Yesterday In the New York Times, an article came out about the new guidelines published Tuesday by the American College of Cardiology and the American Heart Association, on when to put patients on cholesterol-reducing medications, like statins.
The first is titled “Experts Reshape Treatment Guide for Cholesterol,” the second, “New Cholesterol Advice Startles Even Some Doctors.” The first answers many of the pertinent questions about the new guidelines; the second is a pithy follow-up piece seemingly designed to “add controversy” (at least as far as I can tell). Except both seem to be missing the point: we’re still interested in knowing cholesterol levels, we’re just adding more data to the risk assessment procedure.
“The terminology that keeps coming to mind is ‘leap of faith,’ ” Dr. Lerner said. “You have to trust your doctor and the people who did the studies that they are correct that you don’t have to check LDL levels.”
Palm, meet face. You do still have to check LDL levels. I’ll explain.
Here’s the actual news: doctors and medical scientists have spent the past few years putting together new guidelines for treating people at risk of, and suffering from, heart disease. These guidelines came out recently, in a series of papers. The two most pertinent ones are (thankfully both open-source) here and here.
What seems to be rattling some people’s chains is that the study presenting guidelines on when to prescribe a class of widely-prescribed cholesterol-reducing drugs called statins may reduce the number of people who have to take them. In fact, it may all come out in a wash, but the people taking them will probably change demographically.
The four groups of people for whom statins are recommended are now as follows:
1. People with clinical heart disease (ASCVD: atherosclerotic cardiovascular disease).
2. Everyone with “bad cholesterol” (LDL) over 190 mg/dL.
3. People with bad cholesterol (but not necessarily heart disease) of 70-189 mg/dL who are 40 to 75 years old and have diabetes.
And, here’s the kicker:
4. People without heart disease or diabetes who are between 40 and 75 years old, with bad cholesterol of 70-189 mg/dL, AND have an estimated 10-year ASCVD risk of 7.5% or higher.
Why is this last one important? Because the second study just redefined exactly how they calculate that ten-year risk, lowering the risk for some, and raising it for others. Here’s a link to the new risk calculator they’re using, but one important thing is that they’re finally taking into account that all the previous data they were using were only about white people:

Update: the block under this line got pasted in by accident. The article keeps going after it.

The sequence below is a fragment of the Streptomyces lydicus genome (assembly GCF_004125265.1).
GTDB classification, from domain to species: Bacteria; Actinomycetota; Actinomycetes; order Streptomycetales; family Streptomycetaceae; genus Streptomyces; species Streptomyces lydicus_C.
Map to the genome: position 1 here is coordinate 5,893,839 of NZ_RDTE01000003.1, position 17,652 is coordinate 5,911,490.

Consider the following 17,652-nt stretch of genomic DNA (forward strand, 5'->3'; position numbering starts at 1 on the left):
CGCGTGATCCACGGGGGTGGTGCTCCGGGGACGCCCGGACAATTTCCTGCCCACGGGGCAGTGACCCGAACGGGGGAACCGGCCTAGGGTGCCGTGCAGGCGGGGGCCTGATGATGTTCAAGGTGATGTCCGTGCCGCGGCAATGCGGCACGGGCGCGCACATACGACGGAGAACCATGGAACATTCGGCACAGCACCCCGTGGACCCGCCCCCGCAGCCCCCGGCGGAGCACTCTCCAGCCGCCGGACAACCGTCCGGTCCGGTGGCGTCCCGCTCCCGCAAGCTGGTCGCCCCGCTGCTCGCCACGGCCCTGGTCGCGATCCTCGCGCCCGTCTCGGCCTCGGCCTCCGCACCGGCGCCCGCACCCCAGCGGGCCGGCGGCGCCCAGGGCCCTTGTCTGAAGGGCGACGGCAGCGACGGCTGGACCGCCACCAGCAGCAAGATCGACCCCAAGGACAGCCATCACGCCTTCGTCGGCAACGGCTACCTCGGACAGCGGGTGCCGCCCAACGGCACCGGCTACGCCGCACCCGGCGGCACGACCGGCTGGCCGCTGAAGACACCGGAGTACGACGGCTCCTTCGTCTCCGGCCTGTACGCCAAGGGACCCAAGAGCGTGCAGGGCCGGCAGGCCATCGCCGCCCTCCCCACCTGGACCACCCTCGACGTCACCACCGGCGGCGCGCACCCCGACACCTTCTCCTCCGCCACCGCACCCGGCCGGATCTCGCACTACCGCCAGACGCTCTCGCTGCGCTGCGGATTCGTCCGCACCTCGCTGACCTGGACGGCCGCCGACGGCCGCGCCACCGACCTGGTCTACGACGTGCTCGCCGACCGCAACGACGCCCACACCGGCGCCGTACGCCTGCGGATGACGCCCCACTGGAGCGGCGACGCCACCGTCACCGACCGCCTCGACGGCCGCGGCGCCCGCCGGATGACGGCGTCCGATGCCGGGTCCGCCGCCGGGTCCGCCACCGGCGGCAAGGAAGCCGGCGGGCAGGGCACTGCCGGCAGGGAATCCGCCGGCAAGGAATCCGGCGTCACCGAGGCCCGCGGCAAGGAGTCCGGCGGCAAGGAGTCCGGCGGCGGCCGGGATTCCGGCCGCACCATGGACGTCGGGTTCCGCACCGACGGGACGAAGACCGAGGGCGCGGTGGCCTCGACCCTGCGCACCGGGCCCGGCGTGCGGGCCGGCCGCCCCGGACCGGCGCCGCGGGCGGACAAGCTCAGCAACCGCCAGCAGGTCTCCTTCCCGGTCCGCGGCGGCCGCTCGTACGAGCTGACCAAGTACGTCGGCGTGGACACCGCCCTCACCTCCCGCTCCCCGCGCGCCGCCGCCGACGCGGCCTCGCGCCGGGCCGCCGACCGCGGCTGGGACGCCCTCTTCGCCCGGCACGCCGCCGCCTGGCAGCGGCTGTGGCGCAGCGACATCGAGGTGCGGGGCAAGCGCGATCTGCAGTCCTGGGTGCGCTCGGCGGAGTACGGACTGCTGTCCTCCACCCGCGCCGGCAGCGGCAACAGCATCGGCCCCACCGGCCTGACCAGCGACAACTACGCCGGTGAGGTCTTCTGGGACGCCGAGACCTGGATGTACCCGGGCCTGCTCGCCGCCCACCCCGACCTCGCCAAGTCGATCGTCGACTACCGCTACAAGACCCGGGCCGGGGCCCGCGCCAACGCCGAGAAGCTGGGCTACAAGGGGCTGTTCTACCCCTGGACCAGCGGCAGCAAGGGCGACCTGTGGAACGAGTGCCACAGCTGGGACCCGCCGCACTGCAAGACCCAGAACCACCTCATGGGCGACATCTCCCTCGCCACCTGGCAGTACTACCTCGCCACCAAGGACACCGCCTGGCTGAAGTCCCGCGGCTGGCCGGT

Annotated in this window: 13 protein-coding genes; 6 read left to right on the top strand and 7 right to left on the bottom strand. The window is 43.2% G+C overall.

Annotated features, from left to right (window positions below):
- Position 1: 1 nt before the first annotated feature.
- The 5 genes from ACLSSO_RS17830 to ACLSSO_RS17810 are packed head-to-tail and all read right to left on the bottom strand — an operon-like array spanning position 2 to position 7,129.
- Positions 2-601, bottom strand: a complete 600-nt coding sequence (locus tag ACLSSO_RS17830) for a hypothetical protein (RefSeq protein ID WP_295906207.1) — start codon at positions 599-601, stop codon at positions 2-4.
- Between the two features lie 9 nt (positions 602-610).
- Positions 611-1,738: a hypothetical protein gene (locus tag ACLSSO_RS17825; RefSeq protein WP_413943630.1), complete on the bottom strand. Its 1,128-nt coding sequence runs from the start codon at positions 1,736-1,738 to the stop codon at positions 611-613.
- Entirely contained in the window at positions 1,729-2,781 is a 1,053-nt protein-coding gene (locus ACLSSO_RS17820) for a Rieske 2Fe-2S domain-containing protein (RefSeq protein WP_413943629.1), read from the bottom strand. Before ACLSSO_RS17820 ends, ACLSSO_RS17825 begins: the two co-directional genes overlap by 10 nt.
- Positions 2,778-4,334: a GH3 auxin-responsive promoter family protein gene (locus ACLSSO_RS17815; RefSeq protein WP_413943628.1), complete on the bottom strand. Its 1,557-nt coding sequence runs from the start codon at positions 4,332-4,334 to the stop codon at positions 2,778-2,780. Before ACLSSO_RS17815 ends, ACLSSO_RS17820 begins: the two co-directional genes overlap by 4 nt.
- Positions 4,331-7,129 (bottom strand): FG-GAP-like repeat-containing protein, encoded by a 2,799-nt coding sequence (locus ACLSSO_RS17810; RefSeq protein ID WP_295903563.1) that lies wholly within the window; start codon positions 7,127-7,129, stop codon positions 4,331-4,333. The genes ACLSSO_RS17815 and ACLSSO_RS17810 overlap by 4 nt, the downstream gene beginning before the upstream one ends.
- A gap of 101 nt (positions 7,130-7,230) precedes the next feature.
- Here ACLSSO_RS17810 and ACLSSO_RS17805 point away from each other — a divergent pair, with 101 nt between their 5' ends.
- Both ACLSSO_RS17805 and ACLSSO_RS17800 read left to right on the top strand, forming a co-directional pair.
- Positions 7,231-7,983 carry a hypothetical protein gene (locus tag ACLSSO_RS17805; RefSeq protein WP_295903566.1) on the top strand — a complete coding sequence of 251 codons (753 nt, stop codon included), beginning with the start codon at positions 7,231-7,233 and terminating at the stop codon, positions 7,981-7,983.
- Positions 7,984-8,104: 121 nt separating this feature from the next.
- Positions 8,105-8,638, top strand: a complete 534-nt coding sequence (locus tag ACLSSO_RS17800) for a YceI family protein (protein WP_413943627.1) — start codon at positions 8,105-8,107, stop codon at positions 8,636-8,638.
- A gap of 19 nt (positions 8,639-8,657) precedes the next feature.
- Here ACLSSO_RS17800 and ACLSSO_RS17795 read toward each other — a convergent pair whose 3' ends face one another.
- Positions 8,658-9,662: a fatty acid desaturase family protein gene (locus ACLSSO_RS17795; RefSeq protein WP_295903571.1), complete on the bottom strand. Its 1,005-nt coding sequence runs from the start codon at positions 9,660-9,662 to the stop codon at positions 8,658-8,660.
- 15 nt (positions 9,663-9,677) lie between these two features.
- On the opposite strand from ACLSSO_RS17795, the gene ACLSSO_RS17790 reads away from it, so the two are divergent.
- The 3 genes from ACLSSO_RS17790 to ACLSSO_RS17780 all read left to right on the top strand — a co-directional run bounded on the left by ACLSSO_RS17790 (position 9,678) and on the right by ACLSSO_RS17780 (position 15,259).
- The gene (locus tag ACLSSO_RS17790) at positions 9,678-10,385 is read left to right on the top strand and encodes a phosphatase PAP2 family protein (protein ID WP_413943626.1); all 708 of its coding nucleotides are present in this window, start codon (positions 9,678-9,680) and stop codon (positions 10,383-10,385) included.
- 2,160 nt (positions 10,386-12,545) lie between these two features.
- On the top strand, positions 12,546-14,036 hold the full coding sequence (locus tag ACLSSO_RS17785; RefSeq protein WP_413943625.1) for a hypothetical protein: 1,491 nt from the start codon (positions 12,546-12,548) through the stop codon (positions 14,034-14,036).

In collaboration with other NHLBI panels, the Work Group decided not to use this [previously determined] algorithm in its 2013 recommendations, because of its derivation in an exclusively White sample population and the limited scope of the outcome (in determining CHD alone). Rather, the Work Group derived risk equations from community-based cohorts that are broadly representative of the U.S. population of Whites and African Americans, and focused on estimation of first hard ASCVD events (defined as first occurrence of nonfatal myocardial infarction or CHD death, or fatal or nonfatal stroke) as the outcome of interest because it was deemed to be of greater relevance to both patients and providers.
Moreover, they’re using data about strokes as well, which, again, alters the risk playing field. So maybe fewer people are going to be taking statins, but also, new people are going to be taking them, too. (Also, am I the only one weirded out by the capitalization of “white”?)
To return to our previous point, it becomes fairly clear that doctors will need to continue to check LDL readings, to continue to exclude patients from category 2: people with LDL over 190mg/dL. So long as any category of people who need to take statins is decided solely by LDL levels, those readings will still be needed.
But now it means a more accurate risk assessment on top of that.
But of course change usually upsets people (and moreso when they don’t understand it). So why are they doing this?
Science is about always refining our data sets. It’s about testing hypotheses and replacing them when they’re outmoded or outdated. A risk assessment based only on white people really doesn’t pass muster, and adding in stroke risk factors helps refine it further (and there are more additions to the model than these, but damnit Jim, I’m a science blogger, not a doctor).
Lastly, I’d like to finally point out that the new recommendations state specifically that the person who makes the final decision is your doctor, and that they’re really, really only recommendations:
Guidelines attempt to define practices that meet the needs of patients in most circumstances and are not a replacement for clinical judgment. The ultimate decision about care of a particular patient must be made by the healthcare provider and patient in light of the circumstances presented by that patient.
So maybe, if you’re on statins or other cholesterol-reducing medications, talk to your doctor about the new guidelines, rather than a reporter.